- #1

- 254

- 5

Can anyone help me with this? Try to simplify it as I just started this.

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- Thread starter TimeRip496
- Start date

- #1

- 254

- 5

Can anyone help me with this? Try to simplify it as I just started this.

- #2

- 33,551

- 11,962

$$

R_{\mu \nu} = R^{\rho}{}_{\mu \rho \nu}

$$

This means each component of the Ricci tensor is the sum of multiple components of the Riemann tensor; for example, ##R_{11} = R^0{}_{101} + R^1{}_{111} + R^2{}_{121} + R^3{}_{131}## (assuming we are in 4-dimensional spacetime).

- #3

- 254

- 5

I know. But how do you contract it? If I m not wrong one has to double derivative the curvature tensor. Besides what is the geometrical meaning of the ricci tensor?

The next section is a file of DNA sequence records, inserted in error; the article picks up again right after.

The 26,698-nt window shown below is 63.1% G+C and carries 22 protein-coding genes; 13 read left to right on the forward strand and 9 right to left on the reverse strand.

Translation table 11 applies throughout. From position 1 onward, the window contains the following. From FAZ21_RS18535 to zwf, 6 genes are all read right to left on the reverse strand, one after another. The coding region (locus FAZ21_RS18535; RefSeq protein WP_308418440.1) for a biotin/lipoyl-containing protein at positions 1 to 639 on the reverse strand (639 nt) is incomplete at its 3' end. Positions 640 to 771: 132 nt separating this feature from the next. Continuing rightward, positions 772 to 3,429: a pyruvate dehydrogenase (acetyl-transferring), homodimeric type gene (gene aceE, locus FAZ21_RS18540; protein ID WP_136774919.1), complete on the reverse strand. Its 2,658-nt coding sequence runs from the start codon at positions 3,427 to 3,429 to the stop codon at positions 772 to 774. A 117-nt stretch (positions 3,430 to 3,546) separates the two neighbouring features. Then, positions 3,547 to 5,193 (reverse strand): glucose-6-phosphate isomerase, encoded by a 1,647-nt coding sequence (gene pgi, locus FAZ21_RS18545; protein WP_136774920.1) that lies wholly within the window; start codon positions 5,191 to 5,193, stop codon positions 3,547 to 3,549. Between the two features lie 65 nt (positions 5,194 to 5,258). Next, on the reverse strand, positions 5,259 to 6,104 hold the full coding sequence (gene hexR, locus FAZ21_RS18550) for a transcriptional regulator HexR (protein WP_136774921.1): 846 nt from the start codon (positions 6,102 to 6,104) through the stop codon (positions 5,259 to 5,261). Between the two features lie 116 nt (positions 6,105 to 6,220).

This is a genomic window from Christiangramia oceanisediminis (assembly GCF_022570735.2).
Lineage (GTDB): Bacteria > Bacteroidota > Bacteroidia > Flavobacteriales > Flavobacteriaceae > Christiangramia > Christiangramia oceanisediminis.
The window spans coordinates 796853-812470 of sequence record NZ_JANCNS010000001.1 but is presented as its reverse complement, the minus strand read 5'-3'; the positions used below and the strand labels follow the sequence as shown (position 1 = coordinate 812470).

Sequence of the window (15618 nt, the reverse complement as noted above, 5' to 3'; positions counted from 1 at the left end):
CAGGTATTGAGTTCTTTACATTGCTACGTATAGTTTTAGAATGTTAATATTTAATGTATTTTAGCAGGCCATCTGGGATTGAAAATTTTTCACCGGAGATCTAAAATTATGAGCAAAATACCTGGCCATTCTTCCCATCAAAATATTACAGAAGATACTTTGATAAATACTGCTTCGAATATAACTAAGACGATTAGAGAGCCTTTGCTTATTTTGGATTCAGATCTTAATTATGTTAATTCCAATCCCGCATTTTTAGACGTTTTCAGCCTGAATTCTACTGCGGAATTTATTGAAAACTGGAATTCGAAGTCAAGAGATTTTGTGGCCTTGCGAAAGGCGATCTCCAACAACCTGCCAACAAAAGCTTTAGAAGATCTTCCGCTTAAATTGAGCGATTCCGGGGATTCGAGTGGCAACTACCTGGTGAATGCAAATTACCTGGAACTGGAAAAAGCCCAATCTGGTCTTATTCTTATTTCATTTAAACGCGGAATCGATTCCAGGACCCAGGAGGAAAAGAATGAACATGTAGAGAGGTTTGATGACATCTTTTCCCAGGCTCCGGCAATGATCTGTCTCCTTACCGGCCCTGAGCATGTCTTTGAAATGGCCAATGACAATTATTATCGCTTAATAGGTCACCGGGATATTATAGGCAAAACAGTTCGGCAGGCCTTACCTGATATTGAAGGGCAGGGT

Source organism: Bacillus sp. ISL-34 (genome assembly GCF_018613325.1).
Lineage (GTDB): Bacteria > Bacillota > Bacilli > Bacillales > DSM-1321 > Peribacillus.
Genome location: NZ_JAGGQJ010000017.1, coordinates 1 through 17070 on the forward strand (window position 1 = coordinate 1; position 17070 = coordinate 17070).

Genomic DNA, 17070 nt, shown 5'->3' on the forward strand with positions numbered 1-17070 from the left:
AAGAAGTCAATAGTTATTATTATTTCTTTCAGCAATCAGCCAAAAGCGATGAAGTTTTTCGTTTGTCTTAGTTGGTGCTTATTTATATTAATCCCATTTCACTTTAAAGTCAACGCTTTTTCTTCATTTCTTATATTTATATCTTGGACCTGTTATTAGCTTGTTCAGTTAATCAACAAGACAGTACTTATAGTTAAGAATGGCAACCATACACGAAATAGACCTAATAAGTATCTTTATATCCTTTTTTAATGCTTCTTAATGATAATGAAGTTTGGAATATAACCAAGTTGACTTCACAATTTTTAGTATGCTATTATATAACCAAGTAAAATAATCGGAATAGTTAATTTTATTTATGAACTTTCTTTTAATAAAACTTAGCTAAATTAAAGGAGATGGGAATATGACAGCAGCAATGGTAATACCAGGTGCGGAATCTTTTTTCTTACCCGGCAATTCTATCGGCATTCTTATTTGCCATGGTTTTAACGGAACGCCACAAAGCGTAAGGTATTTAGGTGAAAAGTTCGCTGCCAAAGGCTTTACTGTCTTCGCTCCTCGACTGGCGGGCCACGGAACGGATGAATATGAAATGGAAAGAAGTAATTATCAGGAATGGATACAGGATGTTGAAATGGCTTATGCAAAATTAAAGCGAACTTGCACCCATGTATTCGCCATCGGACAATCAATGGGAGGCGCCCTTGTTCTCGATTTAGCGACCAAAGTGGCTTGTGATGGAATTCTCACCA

$$

R_{\mu \nu} = R^{\rho}{}_{\mu \rho \nu}

$$

This means each component of the Ricci tensor is the sum of multiple components of the Riemann tensor; for example, ##R_{11} = R^0{}_{101} + R^1{}_{111} + R^2{}_{121} + R^3{}_{131}## (assuming we are in 4-dimensional spacetime).

- #4

- 33,551

- 11,962

how do you contract it?

Just the way I described; you sum components of the Riemann tensor to get components of the Ricci tensor. No derivatives are involved. (The Riemann tensor already includes second derivatives of the metric tensor; that's where the derivatives are involved.)

Basically, the Ricci tensor is the piece of the Riemann tensor that is directly linked to the presence of matter and energy, via the Einstein Field Equation. John Baez gives a good description of it in this overview of GR:what is the geometrical meaning of the ricci tensor?

http://math.ucr.edu/home/baez/einstein/

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